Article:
Two days after appointing Richard Cordray to head the Consumer Financial Protection Bureau, President Obama headed over to the CFPB offices to help staff welcome their boss and talk about the day's economic news.
First, the President discussed the new jobs figures:
This morning, we learned that American businesses added another 212,000 jobs last month. Altogether, more private sector jobs were created in 2011 than any year since 2005. And there are a lot of people that are still ... hurting out there. After losing more than 8 million jobs in the recession, obviously we have a lot more work to do. But it is important for the American people to recognize that we’ve now added 3.2 million new private sector jobs over the last 22 months -- nearly 2 million jobs last year alone. So after shedding jobs for more than a decade, our manufacturing sector is also adding jobs two years in a row now. So we’re making progress. We’re moving in the right direction.
But as the economy starts to rebound, the President said, we have a responsibility to do more than just get back to where we were before the financial crisis. We have to remake the system so that the middle class knows that hard work pays off, that everyone plays by the same set of rules.
And he told the staff at CFPB:
[That’s] where all of you come in. Every one of you here has a critical role to play in making sure that everybody plays by the same rules. To make sure that the big banks on Wall Street play by the same rules as community banks on Main Street. To make sure that the rules of the road are enforced, and that a few bad actors in the financial sector can’t break the law, can’t cheat working families, can’t threaten our entire economy all over again.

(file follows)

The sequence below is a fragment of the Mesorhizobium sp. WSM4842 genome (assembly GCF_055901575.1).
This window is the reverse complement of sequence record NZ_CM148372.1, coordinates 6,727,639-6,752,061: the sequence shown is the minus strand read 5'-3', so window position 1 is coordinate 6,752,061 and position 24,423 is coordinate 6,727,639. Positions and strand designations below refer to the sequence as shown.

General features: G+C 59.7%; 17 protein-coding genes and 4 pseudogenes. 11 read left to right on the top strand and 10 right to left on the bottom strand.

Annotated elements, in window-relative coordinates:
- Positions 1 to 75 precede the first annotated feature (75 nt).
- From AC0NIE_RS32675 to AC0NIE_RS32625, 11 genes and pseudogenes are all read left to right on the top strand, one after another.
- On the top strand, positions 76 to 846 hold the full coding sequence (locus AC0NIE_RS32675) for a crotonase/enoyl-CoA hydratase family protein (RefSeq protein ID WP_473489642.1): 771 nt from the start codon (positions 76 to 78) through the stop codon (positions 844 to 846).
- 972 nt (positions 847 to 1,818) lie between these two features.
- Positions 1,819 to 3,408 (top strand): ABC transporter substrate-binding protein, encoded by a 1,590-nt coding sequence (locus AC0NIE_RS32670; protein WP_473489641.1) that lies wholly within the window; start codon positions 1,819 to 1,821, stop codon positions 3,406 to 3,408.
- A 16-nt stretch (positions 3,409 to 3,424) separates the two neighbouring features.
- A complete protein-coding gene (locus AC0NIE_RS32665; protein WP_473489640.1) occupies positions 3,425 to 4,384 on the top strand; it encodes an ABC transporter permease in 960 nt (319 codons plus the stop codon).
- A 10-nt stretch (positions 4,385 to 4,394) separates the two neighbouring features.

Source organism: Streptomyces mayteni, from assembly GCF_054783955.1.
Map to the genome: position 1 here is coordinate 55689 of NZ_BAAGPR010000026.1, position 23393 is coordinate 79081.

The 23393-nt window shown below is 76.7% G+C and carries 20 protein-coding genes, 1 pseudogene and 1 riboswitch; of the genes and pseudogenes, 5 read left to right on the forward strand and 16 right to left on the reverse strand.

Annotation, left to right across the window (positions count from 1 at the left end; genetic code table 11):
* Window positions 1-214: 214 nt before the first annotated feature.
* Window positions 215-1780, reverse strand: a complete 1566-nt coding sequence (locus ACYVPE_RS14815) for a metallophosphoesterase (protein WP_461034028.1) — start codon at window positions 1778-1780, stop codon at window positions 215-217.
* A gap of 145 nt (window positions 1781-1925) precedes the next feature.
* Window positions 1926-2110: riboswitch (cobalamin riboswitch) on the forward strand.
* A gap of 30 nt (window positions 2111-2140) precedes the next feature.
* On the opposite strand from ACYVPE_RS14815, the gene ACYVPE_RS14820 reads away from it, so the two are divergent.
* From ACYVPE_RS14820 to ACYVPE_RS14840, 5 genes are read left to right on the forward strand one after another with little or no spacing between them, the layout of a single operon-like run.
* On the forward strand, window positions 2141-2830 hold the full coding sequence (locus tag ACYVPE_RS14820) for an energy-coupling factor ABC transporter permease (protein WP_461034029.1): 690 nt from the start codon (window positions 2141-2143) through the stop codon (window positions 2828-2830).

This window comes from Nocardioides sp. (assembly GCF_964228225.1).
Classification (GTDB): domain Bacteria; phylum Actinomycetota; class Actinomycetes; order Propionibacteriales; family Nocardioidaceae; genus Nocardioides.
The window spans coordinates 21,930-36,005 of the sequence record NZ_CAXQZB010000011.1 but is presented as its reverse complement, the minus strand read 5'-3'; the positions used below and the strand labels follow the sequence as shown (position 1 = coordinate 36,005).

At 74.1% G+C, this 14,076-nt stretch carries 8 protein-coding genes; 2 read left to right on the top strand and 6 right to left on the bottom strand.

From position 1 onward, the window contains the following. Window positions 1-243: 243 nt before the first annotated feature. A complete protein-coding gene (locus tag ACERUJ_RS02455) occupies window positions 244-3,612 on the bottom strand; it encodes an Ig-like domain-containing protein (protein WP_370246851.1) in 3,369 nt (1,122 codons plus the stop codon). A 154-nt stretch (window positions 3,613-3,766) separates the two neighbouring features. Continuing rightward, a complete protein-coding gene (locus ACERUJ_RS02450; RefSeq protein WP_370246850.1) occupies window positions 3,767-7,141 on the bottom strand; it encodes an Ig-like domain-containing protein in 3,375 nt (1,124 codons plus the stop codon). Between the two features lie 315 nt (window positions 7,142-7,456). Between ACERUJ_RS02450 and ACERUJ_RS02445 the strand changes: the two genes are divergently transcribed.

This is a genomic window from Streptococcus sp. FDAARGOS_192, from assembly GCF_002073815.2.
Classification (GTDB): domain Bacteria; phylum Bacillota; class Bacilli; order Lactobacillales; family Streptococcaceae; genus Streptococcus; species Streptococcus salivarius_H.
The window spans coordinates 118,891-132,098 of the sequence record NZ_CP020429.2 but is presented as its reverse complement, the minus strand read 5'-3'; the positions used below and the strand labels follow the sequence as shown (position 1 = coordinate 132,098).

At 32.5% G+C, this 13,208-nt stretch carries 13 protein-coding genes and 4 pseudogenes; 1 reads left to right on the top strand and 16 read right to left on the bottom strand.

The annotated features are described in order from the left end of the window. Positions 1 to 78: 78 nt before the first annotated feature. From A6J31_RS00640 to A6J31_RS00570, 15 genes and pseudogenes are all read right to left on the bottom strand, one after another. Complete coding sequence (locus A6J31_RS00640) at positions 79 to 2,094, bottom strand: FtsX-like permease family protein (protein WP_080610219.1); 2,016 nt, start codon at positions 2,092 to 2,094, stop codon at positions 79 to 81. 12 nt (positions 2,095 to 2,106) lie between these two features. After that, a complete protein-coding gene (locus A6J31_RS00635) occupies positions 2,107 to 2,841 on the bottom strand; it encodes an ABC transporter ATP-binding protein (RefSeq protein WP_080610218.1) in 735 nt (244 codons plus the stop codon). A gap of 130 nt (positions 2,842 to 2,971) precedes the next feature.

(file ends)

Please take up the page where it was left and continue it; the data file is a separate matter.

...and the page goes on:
That’s your mission –- to make sure that the American people have somebody in their corner. That American consumer have somebody who’s got their back. And you finally got a great director who was tailor made to lead this agency in Richard Cordray.
Read the full remarks here.
It's also worth mentioning that editorial boards across the country continue to offer support for the President's decision to appoint Cordray. Here are two more great examples.
Sacramento Bee: Obama makes the right call for consumers
American consumers have another watchdog in their corner, finally.
President Barack Obama did what he had to do, bypassing the Senate to appoint Richard Cordray, a former Ohio attorney general, as the first director of the Consumer Financial Protection Bureau.
Toledo Blade: Good move on Cordray
President Obama's appointment of former Ohio attorney general Richard Cordray to lead the Consumer Financial Protection Bureau was overdue.
The recess appointment will enable the bureau to do its job of protecting Americans from abuses by banks, payday lenders, and mortgage-loan and student-loan providers. And it puts obstructionist Republican lawmakers on notice that there are limits to how much the President will be pushed around.